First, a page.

100,000 Hungarian Demonstrators Protest Internet Tax


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Protests background and guideline

Hungary’s government plans to introduce an unprecedented internet tax.

  • Hungary’s government is planning to cut off the population from the Internet to further it’s grip on the media landscape via an aggressive idiosyncratic data volume based Internet tax
  • A charge of 150 HUF/GB (ca. 0.50 EUR, 0.60 USD) will be levied by the government. Early estimates place the total burden of the Internet tax above 200Bn HUF (65M EUR, 83M USD) annually.
  • The population will not be able to use the Internet to access non-government controlled media, and be thus obstructed from the last remaining independent sources of information.
  • The tax undermines technological development and will create a major hurdle for businesses to operate.
  • In less than 48 hours 200K Facebook users signed up to the to the protest page and 30K citizens Rsvp-ing to the demonstration to be held in front of the ministry of finance, at Nador sq on Sunday, 6pm CET.

Hungarian Government Attacks On Internet Freedom

In its latest and most aggressive crackdown on democratic rights and freedoms, the Hungarian Government has introduced a new measure to tax use of the internet – one of the last remaining platforms for independent media, information and communications in Hungary.

The move is part of the Orban government‘s increasingly repressive efforts to control and punish independent media and civil society watchdog groups through both legal and economic means. It follows a wave of alarming anti-democratic measures by Orban that is pushing Hungary even further adrift from Europe. These include a recent advertising tax on media companies aimed at punishing critical outlets and a series of police raids and investigations by Hungarian tax authorities into freedom of expression NGOs that serve an essential role in promoting democratic discourse and debate.

Orban’s new tax on internet is direct attack on the freedom of expression and the right to access information. It risks disconnecting Hungary with global information and communication channels. The measure would impede equal access to the internet – deepening the digital divide between Hungary’s lower economic groups and limiting internet access for cash-poor schools and universities. It would also cripple Hungarian small businesses and their right to compete EU’s the single common digital market.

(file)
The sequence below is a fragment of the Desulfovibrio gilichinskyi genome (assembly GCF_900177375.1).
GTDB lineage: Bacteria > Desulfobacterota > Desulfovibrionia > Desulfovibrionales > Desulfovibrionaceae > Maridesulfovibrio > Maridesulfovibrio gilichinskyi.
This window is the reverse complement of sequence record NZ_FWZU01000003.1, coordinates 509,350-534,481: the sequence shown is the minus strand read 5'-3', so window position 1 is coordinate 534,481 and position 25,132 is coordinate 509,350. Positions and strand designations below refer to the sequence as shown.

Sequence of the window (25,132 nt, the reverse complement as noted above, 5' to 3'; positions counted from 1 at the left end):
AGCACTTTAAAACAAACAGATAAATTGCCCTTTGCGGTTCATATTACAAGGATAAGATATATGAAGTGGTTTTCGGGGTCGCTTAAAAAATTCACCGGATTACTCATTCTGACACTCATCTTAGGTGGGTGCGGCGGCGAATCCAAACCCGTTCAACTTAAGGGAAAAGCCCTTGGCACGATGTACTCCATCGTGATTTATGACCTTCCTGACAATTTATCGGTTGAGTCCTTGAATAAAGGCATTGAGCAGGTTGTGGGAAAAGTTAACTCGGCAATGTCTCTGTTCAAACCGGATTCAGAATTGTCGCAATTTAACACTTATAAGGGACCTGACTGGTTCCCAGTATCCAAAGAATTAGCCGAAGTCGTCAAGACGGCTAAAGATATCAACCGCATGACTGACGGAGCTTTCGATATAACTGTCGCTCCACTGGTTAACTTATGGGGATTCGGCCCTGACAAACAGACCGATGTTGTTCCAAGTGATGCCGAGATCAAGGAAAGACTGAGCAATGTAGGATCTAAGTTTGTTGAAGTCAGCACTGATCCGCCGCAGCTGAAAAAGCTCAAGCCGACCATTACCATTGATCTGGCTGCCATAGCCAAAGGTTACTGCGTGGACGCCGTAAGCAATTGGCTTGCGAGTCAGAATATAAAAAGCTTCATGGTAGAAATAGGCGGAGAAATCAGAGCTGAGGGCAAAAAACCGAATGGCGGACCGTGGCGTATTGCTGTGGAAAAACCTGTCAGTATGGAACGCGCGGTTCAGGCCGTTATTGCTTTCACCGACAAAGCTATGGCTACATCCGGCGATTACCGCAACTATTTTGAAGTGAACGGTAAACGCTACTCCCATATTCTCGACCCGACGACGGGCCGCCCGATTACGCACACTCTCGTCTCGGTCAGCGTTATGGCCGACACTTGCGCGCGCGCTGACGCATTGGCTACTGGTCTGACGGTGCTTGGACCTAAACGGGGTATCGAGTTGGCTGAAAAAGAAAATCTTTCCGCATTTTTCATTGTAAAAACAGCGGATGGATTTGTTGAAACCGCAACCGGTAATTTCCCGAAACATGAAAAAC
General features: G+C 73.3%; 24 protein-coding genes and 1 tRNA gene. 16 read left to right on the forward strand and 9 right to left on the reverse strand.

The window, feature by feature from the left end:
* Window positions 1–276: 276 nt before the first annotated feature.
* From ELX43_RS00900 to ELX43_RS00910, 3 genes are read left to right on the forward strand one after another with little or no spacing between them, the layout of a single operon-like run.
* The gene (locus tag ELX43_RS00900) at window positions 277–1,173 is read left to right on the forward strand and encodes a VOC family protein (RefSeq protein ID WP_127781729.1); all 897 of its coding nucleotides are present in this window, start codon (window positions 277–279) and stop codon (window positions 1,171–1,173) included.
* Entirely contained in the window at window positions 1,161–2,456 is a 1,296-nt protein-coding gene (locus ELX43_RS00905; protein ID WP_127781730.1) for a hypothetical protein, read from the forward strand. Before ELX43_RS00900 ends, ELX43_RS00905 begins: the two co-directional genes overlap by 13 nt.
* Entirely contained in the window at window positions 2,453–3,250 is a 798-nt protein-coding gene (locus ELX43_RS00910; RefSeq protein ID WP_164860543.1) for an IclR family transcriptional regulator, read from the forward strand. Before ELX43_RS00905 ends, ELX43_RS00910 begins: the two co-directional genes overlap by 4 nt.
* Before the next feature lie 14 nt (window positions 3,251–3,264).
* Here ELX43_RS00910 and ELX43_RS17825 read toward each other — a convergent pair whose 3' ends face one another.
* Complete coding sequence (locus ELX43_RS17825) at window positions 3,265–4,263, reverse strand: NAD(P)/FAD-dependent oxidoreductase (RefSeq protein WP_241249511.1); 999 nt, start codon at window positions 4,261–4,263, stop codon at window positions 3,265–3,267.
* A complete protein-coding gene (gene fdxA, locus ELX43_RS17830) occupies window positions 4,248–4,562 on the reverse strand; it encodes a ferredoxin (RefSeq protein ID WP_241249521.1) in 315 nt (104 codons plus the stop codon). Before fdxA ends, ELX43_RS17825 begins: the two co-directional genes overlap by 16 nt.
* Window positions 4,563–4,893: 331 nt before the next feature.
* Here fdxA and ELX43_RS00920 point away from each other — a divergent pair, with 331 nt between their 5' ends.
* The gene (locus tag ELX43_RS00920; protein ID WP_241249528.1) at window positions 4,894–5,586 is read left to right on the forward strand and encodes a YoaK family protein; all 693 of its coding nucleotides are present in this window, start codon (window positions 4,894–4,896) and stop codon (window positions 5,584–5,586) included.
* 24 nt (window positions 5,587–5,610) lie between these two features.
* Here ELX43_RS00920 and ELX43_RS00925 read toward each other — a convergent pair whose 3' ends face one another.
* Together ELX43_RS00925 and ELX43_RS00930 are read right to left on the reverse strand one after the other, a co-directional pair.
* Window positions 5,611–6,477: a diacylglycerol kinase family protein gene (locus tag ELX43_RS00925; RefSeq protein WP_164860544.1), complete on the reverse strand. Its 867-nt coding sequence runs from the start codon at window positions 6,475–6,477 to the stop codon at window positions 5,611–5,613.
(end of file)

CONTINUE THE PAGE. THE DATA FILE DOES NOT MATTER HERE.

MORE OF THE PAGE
The protesters claim to defend the fundamental right to freedom of expression and information, as guaranteed to all citizens under Article 10 of the European Convention on Human Rights, Article 19 of the Universal Declaration of Human Rights, and the EU Charter of Fundamental Human Rights. They oppose the Hungarian Government’s attempt to strip us of these fundamental rights, which is in violation of the set of international treaties and obligations that Hungary is legally bound to uphold.

Dismantling democracy

Mr. Orban’s government wants to distract the population from the rampant corruption, failing policies, and series of international scandals by creating an outrageous tax on Internet usage. Besides diverting attention, the Orban regime’s objective is to extend its control over the media landscape in Hungary. Having enacted a highly restrictive media law, fostered an atmosphere of self-censorship among journalist, created murky media ownership structure among other means of media control; they are now switching off the Internet. Activist and protest organizer Balazs Gulyas says:

The tax is really scary, it throws us back 30 years. I think a lot of businesses will have to move.

Mr Orban’s regime says the internet tax is designed to increase fairness, as people increasingly use online services for telephony and text messaging; the tax the government says is to promote fairness will in fact have a chilling effect on access to information online and further cut off the public from free and impartial information, in the latest example of a tightening political and media climate in Hungary.